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Abstract

Anaximenes is usually considered to be a material monist recognizing transparent atmospheric air as a principle (ἀρχή). In the cosmogonic explanation of the origin of the earth and the heavenly bodies, the Greek term ἀήρ turns out to mean rather ‘opaque damp mist’. However, Not only does it accord with archaic usage, but also with how it was used in his mentor, Anaximander. Yet, in cosmology ἀήρ means ‘air’ serving as stuff on which the earth and the heavenly bodies float. Hence, in keeping with contemporary usage, Anaximenes recognised two kinds of ἀήρ, distinguishing them functionally. Whereas mist is conceived of as a generating substance, air functions only as carrying stuff.

Abstract

The sentence setting the stage for the philosophical investigation within the Philebus is, naively translated, “He says that to enjoy is good.” Instead of the predicate adjective “good,” most interpreters prefer to translate with a definite description, “the good,” with consequences that affect the interpretation of the dialogue as a whole. Part one defends the naïve translation, both in the context of Socrates’ first seven speeches and viewing the dialogue as a whole. Part two considers and rejects the reasons given against the naïve translation on the basis of grammar, idiosyncratic Platonic style, immediate context, and later restatements.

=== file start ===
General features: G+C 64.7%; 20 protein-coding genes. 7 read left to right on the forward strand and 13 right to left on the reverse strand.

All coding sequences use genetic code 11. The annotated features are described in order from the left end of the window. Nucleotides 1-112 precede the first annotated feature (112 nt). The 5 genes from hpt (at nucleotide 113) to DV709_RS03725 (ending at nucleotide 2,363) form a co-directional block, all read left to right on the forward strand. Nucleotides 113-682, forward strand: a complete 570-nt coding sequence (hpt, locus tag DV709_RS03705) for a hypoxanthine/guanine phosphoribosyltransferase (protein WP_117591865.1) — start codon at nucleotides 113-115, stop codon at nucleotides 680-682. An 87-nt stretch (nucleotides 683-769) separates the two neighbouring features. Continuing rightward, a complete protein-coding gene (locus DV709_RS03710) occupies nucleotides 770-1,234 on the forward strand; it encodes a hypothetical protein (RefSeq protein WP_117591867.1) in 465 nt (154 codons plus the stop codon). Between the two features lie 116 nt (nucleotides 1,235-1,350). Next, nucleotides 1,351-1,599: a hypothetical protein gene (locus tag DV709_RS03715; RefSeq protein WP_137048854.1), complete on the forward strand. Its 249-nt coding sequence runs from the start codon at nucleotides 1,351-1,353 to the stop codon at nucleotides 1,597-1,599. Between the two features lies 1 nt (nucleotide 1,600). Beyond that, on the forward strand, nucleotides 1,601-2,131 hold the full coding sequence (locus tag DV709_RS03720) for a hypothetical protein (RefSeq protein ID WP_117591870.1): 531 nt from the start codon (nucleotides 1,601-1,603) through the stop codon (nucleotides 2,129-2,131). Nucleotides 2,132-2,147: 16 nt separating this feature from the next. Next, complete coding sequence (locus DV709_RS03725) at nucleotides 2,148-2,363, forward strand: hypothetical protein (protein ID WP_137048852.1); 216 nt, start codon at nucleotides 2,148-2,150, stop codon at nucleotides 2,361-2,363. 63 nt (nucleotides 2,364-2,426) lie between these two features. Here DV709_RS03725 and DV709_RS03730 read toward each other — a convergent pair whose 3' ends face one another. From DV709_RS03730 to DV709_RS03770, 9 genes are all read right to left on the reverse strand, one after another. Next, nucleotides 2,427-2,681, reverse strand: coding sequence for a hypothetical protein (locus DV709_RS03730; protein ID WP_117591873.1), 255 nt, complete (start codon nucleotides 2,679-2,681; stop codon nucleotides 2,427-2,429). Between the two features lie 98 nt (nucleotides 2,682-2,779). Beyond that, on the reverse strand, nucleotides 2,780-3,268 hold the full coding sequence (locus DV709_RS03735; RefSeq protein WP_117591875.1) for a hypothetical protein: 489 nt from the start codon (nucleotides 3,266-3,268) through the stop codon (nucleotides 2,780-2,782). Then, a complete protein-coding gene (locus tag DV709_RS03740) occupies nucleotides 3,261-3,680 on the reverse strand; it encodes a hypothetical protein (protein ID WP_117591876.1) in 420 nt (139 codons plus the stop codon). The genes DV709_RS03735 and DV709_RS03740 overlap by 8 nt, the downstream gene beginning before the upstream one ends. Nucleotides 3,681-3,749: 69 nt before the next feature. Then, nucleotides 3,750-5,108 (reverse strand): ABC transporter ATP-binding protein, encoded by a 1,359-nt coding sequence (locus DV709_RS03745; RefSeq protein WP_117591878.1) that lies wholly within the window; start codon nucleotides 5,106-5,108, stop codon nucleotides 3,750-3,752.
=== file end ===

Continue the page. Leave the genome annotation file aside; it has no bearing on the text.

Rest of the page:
Abstract

In recent years substantial effort has been expended by scholars to better understand the nature of the ancient interest in divination. This study will argue that the Stoic philosopher Epictetus’ views of divination have been largely overlooked and mistakenly defined by his modern interpreters. While often portrayed as being opposed to the art, it is proposed that he envisages divination can be beneficially employed: namely in highlighting certain moral actions, and in motivating individuals to commence philosophical study.

Abstract

Readers of Plato since antiquity have generally taken Socrates’ intellectual autobiography in the Phaedo as a signal of his turn away from the study of natural philosophy. They have turned instead to characters such as Timaeus for evidence of Plato’s pursuit of physics. This article argues that Plato’s Socrates himself developed a philosophy of nature in his criticism of Anaxagoras and his subsequent philosophic pursuits. Socrates’ autobiography places the study of nature in a foundational position within the development of his philosophic method. In the Apology, Socrates further elaborated his investigation into nature through his understanding of theology. Finally, in the Phaedrus, Socrates connects the study of nature with the study of rhetoric as tools for virtue. Therefore, Plato’s Socrates does not reject or abandon physics, as has often been suggested, but rather, he incorporates it into his own philosophic project and challenges its practitioners to connect their own inquiries with human affairs.

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Vergil’s Underworld and the Poetics of Tradition